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Australian Chamber Orchestra: Beethoven and Bridgetower

William Barton sits in the middle of the stage on a pedestal playing guitar and didgeridoo. Members of the ACO stand either side of him, in near-darkness

In the first concert in its residency, the ACO is joined by didgeridoo virtuoso William Barton for a programme bridging centuries and continents.

Beethoven fans might be unfamiliar with his Bridgetower Violin Sonata. You may be wondering if it’s a new discovery. Well, no. It’s his Sonata No 9, much loved and well known as the Kreutzer. Beethoven originally dedicated it to the black virtuoso violinist George Bridgetower, with whom he gave the premiere in 1803. However, the composer supposedly fought with Bridgetower over remarks he made about a woman and in a characteristic fit of temper, rededicated the work to Rodolphe Kreutzer – even though Kreutzer never actually performed the work and thought it ‘unintelligible’.

Bridgetower had been a child prodigy and had received the patronage of the future George IV, but died in destitution. This posthumous rededication is merely what he deserves, explains Richard Tognetti: ‘I came across Beethoven’s own original dedication, which read “Sonata mulattica composta per il mulatto Brischdauer, gran pazzo e compositore mulattico” (Mullatic sonata written for the mulatto Bridgetower, a complete lunatic and mullatic composer). The work was originally dedicated to Bridgetower, and arguably never should have been Kreutzer’s sonata at all.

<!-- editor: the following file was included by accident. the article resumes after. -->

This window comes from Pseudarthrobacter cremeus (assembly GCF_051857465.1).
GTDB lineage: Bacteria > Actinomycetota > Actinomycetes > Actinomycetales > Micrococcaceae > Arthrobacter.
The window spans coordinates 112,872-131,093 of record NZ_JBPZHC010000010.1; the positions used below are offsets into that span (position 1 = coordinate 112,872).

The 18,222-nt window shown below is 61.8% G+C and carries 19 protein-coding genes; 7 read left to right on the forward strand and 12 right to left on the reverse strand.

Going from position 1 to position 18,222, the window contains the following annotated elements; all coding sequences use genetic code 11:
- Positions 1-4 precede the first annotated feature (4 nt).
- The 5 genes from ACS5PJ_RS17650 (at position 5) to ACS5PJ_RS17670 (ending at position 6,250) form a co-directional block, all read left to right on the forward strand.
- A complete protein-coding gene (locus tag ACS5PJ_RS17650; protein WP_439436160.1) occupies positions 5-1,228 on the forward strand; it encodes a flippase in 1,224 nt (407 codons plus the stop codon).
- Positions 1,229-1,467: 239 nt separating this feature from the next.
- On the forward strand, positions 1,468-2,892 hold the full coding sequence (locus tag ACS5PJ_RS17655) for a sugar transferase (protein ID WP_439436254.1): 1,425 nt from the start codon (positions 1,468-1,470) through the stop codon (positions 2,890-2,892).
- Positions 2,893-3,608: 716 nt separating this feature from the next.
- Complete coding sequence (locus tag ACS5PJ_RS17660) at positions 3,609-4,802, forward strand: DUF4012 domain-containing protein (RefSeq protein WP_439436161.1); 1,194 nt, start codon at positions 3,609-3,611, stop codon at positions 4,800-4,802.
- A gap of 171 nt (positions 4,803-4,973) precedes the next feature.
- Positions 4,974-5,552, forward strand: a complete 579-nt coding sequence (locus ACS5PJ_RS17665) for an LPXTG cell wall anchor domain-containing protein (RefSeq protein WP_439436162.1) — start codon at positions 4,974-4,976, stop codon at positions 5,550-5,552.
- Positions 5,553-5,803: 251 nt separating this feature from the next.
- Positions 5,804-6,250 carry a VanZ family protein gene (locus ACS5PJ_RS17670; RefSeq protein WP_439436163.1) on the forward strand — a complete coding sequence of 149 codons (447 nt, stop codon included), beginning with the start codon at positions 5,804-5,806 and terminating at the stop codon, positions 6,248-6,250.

‘It seems that Beethoven considered Bridgetower an extraordinary musician. He virtually sightread the sonata at its 8am premiere with Beethoven beside him at the piano. It stands as one of those performances that you wish you could have attended, no matter how rough and ready it was.’